Dallas vs Houston: Cost of Living

The cost of living index varies from city to city for various economic, social, and sometimes political reasons.

Knowledge of the different living costs in Dallas and Houston will help you decide which of the cities you prefer to relocate to.

We have curated a comprehensive comparison of Dallas vs Houston’s various cost of living indices based on statistical records and studies.

At the end of this article, you should be armed with the necessary information to help you decide what city you wish to relocate to, between Dallas and Houston.

Cost of Living in Dallas vs Houston

The cost of living in Dallas vs Houston is determined by factors that include:

  • Housing costs
  • Food costs
  • Utility costs
  • Healthcare costs
  • Taxes

Cost of Housing In Dallas

Experts say that the Dallas-Fort Worth metroplex ranks sixth most competitive housing market in the United States in 2021.

The average cost of housing in Dallas is above the national average by 15.9 percent.

The housing market in Dallas is so competitive that properties do not stay vacant for too long.

This is because Dallas is an interesting city to pitch home to and build a life in. wonder why it is called the city that never sleeps?

The most expensive places to live in Dallas include: 

  1. Knox Henderson.
  2. East Dallas.
  3. Main Street District 
  4.  Vickery Place avenue.

To secure a one-bedroom apartment home in any of these neighborhoods, you should be paying from $2,000 to $2,500 monthly rent. 

As we said earlier, these neighborhoods are the most expensive to live in Dallas.

These neighborhoods are worth every cent of your money and have a good walkability factor, great restaurant options, and virtually everything you need to be comfortable.

But, there’s no law that states that you must live in these areas.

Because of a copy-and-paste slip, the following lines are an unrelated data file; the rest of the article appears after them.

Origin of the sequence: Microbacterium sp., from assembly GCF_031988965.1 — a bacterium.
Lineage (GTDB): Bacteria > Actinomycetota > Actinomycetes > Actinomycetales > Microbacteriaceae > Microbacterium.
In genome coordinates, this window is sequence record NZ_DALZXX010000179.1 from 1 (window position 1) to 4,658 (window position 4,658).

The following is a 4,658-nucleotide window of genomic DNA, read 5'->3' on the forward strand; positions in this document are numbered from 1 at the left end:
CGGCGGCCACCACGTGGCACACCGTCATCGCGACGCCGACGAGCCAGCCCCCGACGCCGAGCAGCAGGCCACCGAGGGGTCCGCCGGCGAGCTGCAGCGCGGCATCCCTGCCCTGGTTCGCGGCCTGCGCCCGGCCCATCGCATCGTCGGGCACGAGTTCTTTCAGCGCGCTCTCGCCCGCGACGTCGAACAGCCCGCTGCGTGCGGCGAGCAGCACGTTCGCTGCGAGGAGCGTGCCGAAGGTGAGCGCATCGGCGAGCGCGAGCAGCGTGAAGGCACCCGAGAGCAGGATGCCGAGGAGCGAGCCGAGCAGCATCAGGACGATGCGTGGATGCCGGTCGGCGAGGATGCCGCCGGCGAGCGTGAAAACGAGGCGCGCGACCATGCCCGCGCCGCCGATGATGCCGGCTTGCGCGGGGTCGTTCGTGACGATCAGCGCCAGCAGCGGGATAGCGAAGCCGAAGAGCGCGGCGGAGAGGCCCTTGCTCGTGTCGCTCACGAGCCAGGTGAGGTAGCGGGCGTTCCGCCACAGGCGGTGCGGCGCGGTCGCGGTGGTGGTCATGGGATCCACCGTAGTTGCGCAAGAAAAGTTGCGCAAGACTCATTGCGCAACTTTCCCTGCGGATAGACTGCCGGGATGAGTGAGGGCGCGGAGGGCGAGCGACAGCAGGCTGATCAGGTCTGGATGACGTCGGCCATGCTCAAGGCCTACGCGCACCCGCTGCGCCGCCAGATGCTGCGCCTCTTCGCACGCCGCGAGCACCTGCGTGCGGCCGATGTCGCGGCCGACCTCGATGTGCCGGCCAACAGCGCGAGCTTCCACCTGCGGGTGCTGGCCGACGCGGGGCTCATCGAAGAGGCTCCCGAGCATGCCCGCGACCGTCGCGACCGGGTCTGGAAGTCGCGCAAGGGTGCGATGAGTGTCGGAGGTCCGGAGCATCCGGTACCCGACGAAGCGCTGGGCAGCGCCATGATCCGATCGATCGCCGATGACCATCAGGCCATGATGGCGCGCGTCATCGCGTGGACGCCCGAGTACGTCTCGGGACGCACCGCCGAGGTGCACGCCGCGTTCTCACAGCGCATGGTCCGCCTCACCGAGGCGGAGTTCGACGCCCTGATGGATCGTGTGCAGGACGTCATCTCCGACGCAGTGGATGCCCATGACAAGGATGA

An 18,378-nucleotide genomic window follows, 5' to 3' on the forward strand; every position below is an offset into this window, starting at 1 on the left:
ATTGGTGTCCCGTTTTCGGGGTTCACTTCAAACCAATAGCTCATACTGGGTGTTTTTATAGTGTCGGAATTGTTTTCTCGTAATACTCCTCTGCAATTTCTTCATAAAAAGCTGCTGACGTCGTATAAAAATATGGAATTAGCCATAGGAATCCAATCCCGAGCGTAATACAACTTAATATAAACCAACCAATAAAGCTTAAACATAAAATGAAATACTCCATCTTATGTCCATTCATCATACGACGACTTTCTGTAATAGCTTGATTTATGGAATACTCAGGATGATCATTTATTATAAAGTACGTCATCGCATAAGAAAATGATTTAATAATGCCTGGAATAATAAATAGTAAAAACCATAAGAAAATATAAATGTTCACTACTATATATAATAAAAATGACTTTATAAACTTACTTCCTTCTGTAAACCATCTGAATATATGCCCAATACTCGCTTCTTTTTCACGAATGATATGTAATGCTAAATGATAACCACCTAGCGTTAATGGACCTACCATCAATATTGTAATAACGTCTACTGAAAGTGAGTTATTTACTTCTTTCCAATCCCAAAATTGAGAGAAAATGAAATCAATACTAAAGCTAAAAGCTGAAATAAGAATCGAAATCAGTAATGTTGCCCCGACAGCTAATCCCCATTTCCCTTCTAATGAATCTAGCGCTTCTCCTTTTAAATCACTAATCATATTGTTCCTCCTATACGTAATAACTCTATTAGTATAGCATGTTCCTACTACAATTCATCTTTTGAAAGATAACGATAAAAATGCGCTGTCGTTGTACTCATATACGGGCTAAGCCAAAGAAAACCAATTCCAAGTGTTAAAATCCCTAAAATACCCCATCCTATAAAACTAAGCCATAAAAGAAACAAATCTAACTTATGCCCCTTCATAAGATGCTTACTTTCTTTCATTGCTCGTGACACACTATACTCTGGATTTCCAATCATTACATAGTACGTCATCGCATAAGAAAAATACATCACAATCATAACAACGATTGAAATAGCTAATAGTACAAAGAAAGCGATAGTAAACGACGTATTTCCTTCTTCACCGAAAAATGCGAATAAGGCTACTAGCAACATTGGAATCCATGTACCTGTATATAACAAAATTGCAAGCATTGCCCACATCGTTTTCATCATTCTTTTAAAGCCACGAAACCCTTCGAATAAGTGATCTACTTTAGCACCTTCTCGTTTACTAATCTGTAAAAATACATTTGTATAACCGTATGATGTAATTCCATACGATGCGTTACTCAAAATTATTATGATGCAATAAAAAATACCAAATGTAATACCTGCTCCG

You can decide to reside in places like 

  1. Highland Hills.
  2. Southeast Dallas.
  3. Riverway Estates. 

A one-bedroom apartment home in these neighborhoods costs less than $800. 

Available amenities in the home is responsible for the difference in housing cost in these areas.

If you also want to buy a house, Dallas is a great place to do so.

Although the Dallas home market prices shot up by 17.1 percent last year. The current home sale price is between $410,000 and $353,000.

Cost of Housing in Houston

Housing in Houston neighborhoods costs 18.6 percent lower than the national average.

Renting a house in Houston is affordable as long as you have a good income.

The average rent for a one-bedroom home in Houston is $1,264, which is only 16 percent above the local average as of last year.

Studio apartments cost a little more than a standard one-bedroom apartment for $1,375.

However, rent varies in Houston depending on which neighborhoods you prefer to live.

Of course, fancy apartments in fancy neighborhoods will cost more than regular apartments in common areas.

Food Costs in Dallas

The cost of living in relation to the cost of food in Dallas is above the national average.

despite the above-national average cost of food, it is still possible to feed properly without having to break the bank.

In addition, you can make up for dining out at fancy rooftop restaurants with healthy home-cooked meals prepared by you for yourself.

Grocery purchases at supermarkets have costs that include: ground beef at $4.42, a half-gallon of milk at $1.97, and a dozen of eggs at $1.15.

Weekends in Dallas, feature farmers’ markets, specialty grocery stores, and low-cost grocery stores for everyday essentials.

A major benefit of living in Dallas is your access to endless meal options. Dallas gives you the opportunity to find the meal that fits your budget.

When you live in Dallas, you are guaranteed access to casual eateries, mid-priced options, and five-star restaurants with professional chefs at your fingertips.

Dallas vs Houston

Cost of Food in Houston

The cost of living in Houston in terms of food is cheaper than in most parts of the United States.

The cost of food is estimated to be 4 percent lower than the national average.

In Houston, you can purchase a dozen Grade A eggs for $1.55, a good-sized whole wheat bread at $3.62, and a pound of ground beef at $4.14.

However, the price of certain essential grocery items like baby food costs higher in Houston than in other cities in the US.

Another example of a high-price essential grocery item costing higher in Houston is milk.

A half-gallon of milk in Houston costs around $2.04 while it costs just $1.98 in Austin.

Houston locals have the highest statistic for eating out in the world. this is because those who live in Houston find it more appealing to buy food in restaurants

Utility Costs in Dallas